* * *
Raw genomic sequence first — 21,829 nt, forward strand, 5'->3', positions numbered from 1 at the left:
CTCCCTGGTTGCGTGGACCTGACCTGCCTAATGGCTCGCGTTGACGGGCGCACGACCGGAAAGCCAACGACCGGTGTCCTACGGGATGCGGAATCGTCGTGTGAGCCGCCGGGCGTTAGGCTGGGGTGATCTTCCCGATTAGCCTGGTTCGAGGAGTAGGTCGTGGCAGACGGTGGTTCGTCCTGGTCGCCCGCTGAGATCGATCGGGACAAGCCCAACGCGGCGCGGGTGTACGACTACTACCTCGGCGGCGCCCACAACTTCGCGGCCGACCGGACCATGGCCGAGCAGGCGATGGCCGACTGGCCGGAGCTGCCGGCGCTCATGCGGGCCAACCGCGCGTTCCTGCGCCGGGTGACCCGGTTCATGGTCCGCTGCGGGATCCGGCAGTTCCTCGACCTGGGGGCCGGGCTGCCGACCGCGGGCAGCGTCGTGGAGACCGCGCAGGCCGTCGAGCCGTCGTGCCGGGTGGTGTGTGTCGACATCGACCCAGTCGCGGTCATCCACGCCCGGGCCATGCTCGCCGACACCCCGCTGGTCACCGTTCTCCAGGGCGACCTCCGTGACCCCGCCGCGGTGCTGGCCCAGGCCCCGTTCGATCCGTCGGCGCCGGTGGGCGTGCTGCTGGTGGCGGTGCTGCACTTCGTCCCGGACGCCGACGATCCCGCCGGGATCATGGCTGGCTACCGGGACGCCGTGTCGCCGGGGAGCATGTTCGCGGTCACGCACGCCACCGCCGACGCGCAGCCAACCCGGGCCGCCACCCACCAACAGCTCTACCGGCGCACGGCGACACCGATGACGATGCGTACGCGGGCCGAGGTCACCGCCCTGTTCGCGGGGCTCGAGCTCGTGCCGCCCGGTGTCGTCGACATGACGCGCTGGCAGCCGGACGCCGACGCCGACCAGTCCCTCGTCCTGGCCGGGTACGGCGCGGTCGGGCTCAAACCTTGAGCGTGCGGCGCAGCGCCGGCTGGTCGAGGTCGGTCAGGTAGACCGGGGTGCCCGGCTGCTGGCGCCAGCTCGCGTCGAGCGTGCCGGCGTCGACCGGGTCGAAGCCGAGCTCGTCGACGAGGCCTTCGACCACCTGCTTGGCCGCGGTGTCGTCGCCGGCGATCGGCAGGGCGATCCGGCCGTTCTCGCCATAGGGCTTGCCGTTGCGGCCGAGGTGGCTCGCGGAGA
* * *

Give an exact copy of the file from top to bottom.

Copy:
Raw genomic sequence first — 21,829 nt, forward strand, 5'->3', positions numbered from 1 at the left:
CTCCCTGGTTGCGTGGACCTGACCTGCCTAATGGCTCGCGTTGACGGGCGCACGACCGGAAAGCCAACGACCGGTGTCCTACGGGATGCGGAATCGTCGTGTGAGCCGCCGGGCGTTAGGCTGGGGTGATCTTCCCGATTAGCCTGGTTCGAGGAGTAGGTCGTGGCAGACGGTGGTTCGTCCTGGTCGCCCGCTGAGATCGATCGGGACAAGCCCAACGCGGCGCGGGTGTACGACTACTACCTCGGCGGCGCCCACAACTTCGCGGCCGACCGGACCATGGCCGAGCAGGCGATGGCCGACTGGCCGGAGCTGCCGGCGCTCATGCGGGCCAACCGCGCGTTCCTGCGCCGGGTGACCCGGTTCATGGTCCGCTGCGGGATCCGGCAGTTCCTCGACCTGGGGGCCGGGCTGCCGACCGCGGGCAGCGTCGTGGAGACCGCGCAGGCCGTCGAGCCGTCGTGCCGGGTGGTGTGTGTCGACATCGACCCAGTCGCGGTCATCCACGCCCGGGCCATGCTCGCCGACACCCCGCTGGTCACCGTTCTCCAGGGCGACCTCCGTGACCCCGCCGCGGTGCTGGCCCAGGCCCCGTTCGATCCGTCGGCGCCGGTGGGCGTGCTGCTGGTGGCGGTGCTGCACTTCGTCCCGGACGCCGACGATCCCGCCGGGATCATGGCTGGCTACCGGGACGCCGTGTCGCCGGGGAGCATGTTCGCGGTCACGCACGCCACCGCCGACGCGCAGCCAACCCGGGCCGCCACCCACCAACAGCTCTACCGGCGCACGGCGACACCGATGACGATGCGTACGCGGGCCGAGGTCACCGCCCTGTTCGCGGGGCTCGAGCTCGTGCCGCCCGGTGTCGTCGACATGACGCGCTGGCAGCCGGACGCCGACGCCGACCAGTCCCTCGTCCTGGCCGGGTACGGCGCGGTCGGGCTCAAACCTTGAGCGTGCGGCGCAGCGCCGGCTGGTCGAGGTCGGTCAGGTAGACCGGGGTGCCCGGCTGCTGGCGCCAGCTCGCGTCGAGCGTGCCGGCGTCGACCGGGTCGAAGCCGAGCTCGTCGACGAGGCCTTCGACCACCTGCTTGGCCGCGGTGTCGTCGCCGGCGATCGGCAGGGCGATCCGGCCGTTCTCGCCATAGGGCTTGCCGTTGCGGCCGAGGTGGCTCGCGGAGA